The Wilted Flower

Forgiveness is the fragrance that the violet sheds on the heel that has crushed it. Mark Twain


It was a beautiful, sunny Mothers-Day weekend and the perfect morning to put the top down on the convertible.  The decision was made to head out to the Charlotte Regional Farmers Market.  The drive was cathartic with the sun on my skin and wind blowing in my face.  Once I parked and started walking in, I could feel myself relax even more.  There is something about that place that makes me feel more connected to the earth.  I feel good about putting real food into my body instead of processed food.

The market was bustling with activity.  Everywhere you looked there were colorful fruits and vegetables and people walking with huge bouquets of flowers that they had gotten for a bargain.  I was content with taking my time, perusing everything that was available, knowing that once I finished there, I would be able to enjoy the rest of my day with my children.  I lamented just for a moment, about how I had tried calling my mom so many years on Mothers- Day, only to be half-heartedly greeted with her brief yet polite conversation.  It was always like talking to a stranger.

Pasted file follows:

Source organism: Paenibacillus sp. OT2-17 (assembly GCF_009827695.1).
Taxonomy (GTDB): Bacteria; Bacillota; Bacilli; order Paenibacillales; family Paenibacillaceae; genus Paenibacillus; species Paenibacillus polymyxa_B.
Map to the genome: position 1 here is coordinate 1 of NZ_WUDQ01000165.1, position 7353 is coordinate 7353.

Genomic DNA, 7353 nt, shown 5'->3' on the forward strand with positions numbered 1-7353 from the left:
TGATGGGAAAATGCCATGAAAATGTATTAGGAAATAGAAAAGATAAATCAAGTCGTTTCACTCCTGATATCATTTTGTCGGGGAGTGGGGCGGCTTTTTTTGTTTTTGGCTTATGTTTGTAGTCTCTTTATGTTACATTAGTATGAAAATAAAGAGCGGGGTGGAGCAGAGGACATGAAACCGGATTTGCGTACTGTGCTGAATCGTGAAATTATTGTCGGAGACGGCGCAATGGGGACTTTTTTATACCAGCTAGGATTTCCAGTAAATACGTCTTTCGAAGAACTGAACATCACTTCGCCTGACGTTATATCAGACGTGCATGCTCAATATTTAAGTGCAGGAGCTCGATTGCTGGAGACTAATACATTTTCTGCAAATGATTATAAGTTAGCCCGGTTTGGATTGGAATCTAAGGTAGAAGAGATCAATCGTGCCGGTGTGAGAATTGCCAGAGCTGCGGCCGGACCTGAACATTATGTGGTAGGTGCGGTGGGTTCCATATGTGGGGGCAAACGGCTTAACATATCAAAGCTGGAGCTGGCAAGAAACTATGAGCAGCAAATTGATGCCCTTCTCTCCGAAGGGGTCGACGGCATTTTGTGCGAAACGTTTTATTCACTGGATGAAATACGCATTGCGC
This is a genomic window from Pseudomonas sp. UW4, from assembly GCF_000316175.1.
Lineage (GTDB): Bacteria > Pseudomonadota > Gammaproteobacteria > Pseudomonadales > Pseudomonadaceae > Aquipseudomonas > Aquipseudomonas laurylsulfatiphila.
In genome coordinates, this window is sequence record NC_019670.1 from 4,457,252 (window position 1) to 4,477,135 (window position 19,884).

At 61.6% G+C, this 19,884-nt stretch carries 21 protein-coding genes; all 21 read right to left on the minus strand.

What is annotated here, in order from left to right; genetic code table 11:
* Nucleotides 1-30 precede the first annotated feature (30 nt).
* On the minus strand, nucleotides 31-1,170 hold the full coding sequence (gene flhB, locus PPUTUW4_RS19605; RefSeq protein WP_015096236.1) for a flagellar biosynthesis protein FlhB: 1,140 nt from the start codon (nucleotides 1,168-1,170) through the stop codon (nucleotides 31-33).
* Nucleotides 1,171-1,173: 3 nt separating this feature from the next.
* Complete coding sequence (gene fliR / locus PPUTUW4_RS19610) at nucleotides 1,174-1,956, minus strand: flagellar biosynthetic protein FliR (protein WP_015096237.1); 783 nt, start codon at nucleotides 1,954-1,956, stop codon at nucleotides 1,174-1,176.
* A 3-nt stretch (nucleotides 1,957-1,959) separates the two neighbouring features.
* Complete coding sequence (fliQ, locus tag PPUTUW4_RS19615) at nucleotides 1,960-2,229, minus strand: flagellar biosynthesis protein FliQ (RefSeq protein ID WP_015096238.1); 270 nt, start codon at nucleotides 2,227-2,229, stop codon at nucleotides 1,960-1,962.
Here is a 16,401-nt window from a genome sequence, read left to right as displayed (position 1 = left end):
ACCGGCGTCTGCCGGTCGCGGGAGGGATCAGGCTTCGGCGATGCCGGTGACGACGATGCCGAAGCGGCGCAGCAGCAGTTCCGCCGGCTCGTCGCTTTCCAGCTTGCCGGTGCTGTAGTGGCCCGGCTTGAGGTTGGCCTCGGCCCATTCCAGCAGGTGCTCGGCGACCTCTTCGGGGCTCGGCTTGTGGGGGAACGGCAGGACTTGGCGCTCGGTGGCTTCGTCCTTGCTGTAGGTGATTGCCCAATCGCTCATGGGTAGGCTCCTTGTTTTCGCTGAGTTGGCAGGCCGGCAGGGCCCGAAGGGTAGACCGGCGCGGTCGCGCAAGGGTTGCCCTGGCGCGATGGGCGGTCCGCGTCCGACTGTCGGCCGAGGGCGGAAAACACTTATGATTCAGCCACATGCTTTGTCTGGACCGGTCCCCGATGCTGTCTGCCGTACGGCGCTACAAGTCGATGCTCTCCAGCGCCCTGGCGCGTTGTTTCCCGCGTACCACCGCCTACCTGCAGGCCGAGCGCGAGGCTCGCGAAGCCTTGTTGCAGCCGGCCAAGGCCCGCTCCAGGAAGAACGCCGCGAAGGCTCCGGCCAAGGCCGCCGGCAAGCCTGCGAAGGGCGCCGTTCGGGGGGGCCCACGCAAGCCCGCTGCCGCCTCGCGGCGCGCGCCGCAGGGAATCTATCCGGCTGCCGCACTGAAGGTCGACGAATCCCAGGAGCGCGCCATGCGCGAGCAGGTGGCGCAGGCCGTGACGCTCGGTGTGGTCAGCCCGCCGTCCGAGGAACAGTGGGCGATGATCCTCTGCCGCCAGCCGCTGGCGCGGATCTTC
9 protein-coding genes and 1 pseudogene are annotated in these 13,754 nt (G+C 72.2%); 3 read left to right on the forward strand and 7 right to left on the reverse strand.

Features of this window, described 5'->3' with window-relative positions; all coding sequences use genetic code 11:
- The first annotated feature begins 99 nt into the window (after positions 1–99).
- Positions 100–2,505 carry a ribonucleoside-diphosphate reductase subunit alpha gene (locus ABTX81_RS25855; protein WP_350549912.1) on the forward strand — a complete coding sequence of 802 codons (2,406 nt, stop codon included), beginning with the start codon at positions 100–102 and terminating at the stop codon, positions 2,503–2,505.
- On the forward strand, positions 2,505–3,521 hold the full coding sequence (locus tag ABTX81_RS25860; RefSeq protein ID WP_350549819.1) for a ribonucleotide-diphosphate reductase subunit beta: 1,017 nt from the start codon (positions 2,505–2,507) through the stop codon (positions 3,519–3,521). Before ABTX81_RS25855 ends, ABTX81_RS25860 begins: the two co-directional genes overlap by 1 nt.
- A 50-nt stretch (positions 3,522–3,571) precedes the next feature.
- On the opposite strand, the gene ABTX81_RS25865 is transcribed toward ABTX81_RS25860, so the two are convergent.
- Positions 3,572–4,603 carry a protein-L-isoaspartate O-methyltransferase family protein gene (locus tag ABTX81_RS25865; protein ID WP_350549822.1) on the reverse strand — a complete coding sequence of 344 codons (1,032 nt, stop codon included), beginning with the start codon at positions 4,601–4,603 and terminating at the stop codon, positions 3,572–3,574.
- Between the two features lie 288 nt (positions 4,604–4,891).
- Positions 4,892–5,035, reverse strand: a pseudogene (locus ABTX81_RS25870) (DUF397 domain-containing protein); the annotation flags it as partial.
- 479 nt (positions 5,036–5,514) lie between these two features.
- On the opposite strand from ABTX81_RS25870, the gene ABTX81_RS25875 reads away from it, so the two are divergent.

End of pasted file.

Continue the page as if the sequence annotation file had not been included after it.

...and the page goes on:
I observed a couple walking in front of me with their bags of goodies and I overheard the lady tell her friend “I was so disappointed in that flower.”  I thought to myself that it was an odd statement.  How could anyone be disappointed in a flower?  Even small children delight in dandelions as though they were the best thing ever.  I wondered; “Was the flower wilted?”  “Was the fragrance unappealing to her?”  “How could she not like a flower?”  I remembered back to when I spent a lot of time in my garden and how much pleasure each new bloom would give me.

As I ended my time at the market, I stopped to look at one last table of produce and an older gentleman wished me a happy Mothers-Day and asked if my mom was here.  I hesitated briefly, and my heart hurt just for a moment.  I mustered a smiled and said “Thank you, no my mom is not here but my children are.”  And with that I walked back to my car.  In my mind I compared myself with the flower that lady was so disappointed with.  I wondered why my mom was always so disappointed with me.  Was I wilted or damaged in her eyes?  Was I not what she expected or did I bloom more than she wanted me to?  With that, I put on my shades, lowered the top back down on the convertible and decided yes, sometimes I am wilted and I know there are parts of me that are damaged. I also decided that doesn’t make me any less important than a whole bouquet of beautiful roses or any less beautiful than a dandelion looks in the eyes of a child.

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